Streets As Shared Spaces: Public Art

Bathurst Regional Council received $767,884 grant funding under the NSW Government’s award-winning Streets As Shared Spaces (SASS) program to support local councils to test and pilot new and innovative ideas for streets as safe, shared public spaces. The program aims to improve public spaces in urban areas to create places for social interaction, improve health and wellbeing, and offer communities a sense of identity and character.

A key element of the SASS program is the use of public art to strengthen the economic role of the CBD by making it a more attractive place to the community and visitors.

The SASS public art commissions are in line with the Bathurst Public Art Policy which aims to provide for the development and delivery of a strategically planned and innovative public art program for the Bathurst Region based on contemporary creative thinking and best practice implementation models.

 

Birrunga Wiradyuri Mural, Post Office Building

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Birrunga Wiradyuri with Kane Brunjes, Stevie O’Chin, and the Bathurst Wiradyuri Elders Blue Banded Bee Creation Story 2022, 6 m x 15 m, Post Office Building, 230 Howick St, Bathurst.

Birrunga Wiradyuri’s mural tells the creation story of the blue banded bee as told to him by his Elders:
The bees come from gibirrgan (the southern cross). They fall down to earth from these stars and when they first begin falling from the sky, they are bright white balls of light. As they fall and get closer to earth, they become glowing golden balls and when those golden balls land on earth they become our bees.

The important role the blue-banded bee plays in the ecosystem holds special significance for the Wiuradyuri. Other elements of the mural design, such as the white five-lined circular motif representing a Songline, explore the five aspects of the Wiradyuri central lore of Yindyamarra: to do slowly - to be polite - to be gentle - to honour - to respect.

Blue banded bees (Amegilla) are endemic to Australia, with eleven varieties found in all states and territories except Tasmania. These beautiful bees are recognised for the bold blue stripes on their abdomens, five on the males and four on the females.

Blue banded bees are important pollinators. Their long tongues allow them to access deep pollen reservoirs. They are also buzz pollinators which means that they can grasp flowers and vibrate them to shake pollen loose. The flowers of many of our native plants, and some crop plants such as tomatoes, are specially adapted to be pollinated by buzz-pollinators.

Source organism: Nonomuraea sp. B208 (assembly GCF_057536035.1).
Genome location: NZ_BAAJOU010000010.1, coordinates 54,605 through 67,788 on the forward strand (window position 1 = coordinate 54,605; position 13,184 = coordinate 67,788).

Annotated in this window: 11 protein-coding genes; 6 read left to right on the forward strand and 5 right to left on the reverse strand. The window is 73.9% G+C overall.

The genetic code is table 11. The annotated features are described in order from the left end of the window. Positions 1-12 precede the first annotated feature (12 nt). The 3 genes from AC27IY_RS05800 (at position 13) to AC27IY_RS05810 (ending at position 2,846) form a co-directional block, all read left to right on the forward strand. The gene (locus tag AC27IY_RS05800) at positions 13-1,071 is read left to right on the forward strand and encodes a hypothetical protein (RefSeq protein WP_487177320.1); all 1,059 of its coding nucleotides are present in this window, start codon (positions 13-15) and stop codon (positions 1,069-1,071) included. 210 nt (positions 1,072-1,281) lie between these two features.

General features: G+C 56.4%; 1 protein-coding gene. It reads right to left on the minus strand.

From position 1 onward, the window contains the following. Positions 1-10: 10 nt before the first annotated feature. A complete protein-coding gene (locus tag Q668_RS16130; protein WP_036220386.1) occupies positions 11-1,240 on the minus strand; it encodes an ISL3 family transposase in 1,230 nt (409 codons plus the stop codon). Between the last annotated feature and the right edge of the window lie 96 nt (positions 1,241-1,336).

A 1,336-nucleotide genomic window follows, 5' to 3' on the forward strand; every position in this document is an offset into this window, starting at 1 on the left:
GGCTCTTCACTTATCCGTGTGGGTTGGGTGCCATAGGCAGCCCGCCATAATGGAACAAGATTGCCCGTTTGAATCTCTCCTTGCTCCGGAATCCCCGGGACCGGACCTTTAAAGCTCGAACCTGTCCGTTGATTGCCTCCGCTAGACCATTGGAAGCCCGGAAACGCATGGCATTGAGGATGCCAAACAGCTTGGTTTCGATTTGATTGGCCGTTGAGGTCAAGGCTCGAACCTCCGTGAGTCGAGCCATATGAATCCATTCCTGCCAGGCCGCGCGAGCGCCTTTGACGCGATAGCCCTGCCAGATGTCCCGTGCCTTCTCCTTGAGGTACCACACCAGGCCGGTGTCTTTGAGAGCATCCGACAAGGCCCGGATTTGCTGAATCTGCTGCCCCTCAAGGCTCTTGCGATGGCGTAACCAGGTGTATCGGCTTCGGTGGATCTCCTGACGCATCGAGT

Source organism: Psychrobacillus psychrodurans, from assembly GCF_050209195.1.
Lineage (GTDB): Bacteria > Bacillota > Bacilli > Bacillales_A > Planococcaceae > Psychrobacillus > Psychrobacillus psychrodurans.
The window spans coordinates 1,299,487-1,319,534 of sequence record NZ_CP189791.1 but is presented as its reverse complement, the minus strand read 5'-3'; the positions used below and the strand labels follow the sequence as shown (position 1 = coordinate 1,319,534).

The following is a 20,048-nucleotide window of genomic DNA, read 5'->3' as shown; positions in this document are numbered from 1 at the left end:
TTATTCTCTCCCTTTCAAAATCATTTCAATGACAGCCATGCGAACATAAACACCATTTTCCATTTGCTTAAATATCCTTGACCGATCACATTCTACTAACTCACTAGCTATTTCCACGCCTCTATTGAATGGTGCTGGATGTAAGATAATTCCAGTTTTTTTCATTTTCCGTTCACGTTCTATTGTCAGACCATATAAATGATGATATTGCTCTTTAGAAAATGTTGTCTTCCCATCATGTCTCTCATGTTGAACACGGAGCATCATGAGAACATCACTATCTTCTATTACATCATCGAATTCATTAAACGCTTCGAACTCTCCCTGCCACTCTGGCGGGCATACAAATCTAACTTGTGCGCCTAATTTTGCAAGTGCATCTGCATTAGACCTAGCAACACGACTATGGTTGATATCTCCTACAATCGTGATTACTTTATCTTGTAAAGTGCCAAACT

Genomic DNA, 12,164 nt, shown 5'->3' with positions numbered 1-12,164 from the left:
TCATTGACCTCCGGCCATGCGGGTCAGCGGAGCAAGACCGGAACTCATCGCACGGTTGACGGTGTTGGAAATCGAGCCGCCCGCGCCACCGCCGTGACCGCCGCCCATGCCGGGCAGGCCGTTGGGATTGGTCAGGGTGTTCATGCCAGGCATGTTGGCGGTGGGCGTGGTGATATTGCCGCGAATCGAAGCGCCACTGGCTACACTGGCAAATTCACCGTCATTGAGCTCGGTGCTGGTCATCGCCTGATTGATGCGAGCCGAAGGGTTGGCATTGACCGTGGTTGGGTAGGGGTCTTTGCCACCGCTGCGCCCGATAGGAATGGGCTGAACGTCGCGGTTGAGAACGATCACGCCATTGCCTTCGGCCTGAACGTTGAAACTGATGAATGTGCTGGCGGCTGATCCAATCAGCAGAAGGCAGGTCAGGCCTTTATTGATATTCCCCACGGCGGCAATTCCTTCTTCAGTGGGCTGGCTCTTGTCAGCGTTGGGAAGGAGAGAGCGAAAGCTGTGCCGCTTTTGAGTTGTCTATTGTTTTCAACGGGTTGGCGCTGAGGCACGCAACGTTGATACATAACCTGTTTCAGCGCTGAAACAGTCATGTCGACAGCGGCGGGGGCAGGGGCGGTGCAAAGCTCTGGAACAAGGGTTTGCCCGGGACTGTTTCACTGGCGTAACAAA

Blue banded bees are known as stingless bees. In many ways the benign nature of the blue banded bees embodies the strengths of the Wiradyuri lore of Yindyamarra. The bees in this mural are stylised and have specific symbolism in their design.

Artwork design was undertaken in consultation and collaboration with the Bathurst Wiradyuri Elders, the Traditional Custodians of the Bathurst region. The mural was painted by Birrunga Wiradyuri with Kane Brunjes and Stevie O’Chin, young First Nations artists who Birrunga mentors through the Birrunga Gallery’s three-year Cultural Creative Residential program.

The SASS public art commissions have been managed by ESEM Projects in line with the Bathurst Public Art Policy which aims to provide for the development and delivery of a strategically planned and innovative public art program for the Bathurst Region based on contemporary creative thinking and best practice implementation models.

Birrunga Wiradyuri is a Wiradyuri man. He is the founder and principal artist of the multi award winning Birrunga Gallery and Dining in Brisbane’s CBD and is dedicated to fulfilling his cultural responsibilities, following, and practicing the central Wiradyuri law of Yindyamarra. Birrunga is a practicing visual artist whose narrative works explore the spirituality of the Wiradyuri people, in historical and contemporary contexts.
Birrunga has undertaken numerous public art commissions, and has exhibited widely, including a solo exhibition at Bathurst Regional Art Gallery in 2020. Birrunga participated in the Australia Council’s Custodianship Program in 2020. Through his work at the Birrunga Gallery he mentors young First Nations artists through the Birrunga Gallery’s three-year Cultural Creative Residential program.

Kane Brunjes is a Gunggari, Kabi Kabi man practicing in both public and gallery realms. Through his art practice Brunjes aims to solidify and represent a visual portrayal of how he views and reacts to the environment surrounding him with consideration to history and story. Now working exclusively with Birrunga Gallery he continues to develop these core foundations with a guided lens of expertise. Brunjes is the inaugural participant in Birrunga Gallery’s 3-year Cultural Creative Residential program.

Stevie O’Chin is an Aboriginal artist of the Kabi Kabi, Waka Waka & Koa tribe on her father’s side, and Yuin Nation on her mother’s side. Her paintings are inspired by her surroundings and the stories told by her parents and family elders. Stevie hails from a large family; many whom are artists from both her parents' side. She was influenced from a young age and has learnt to paint from watching her family members. She is now carving her own path and has grown into an accomplished artist in her own right. O'Chin is the second participant in Birrunga Gallery’s 3-year Cultural Creative Residential program.

Image Credit: Blue Banded Bee Creation Story (aerial view). Photo: Birrunga Wiradyuri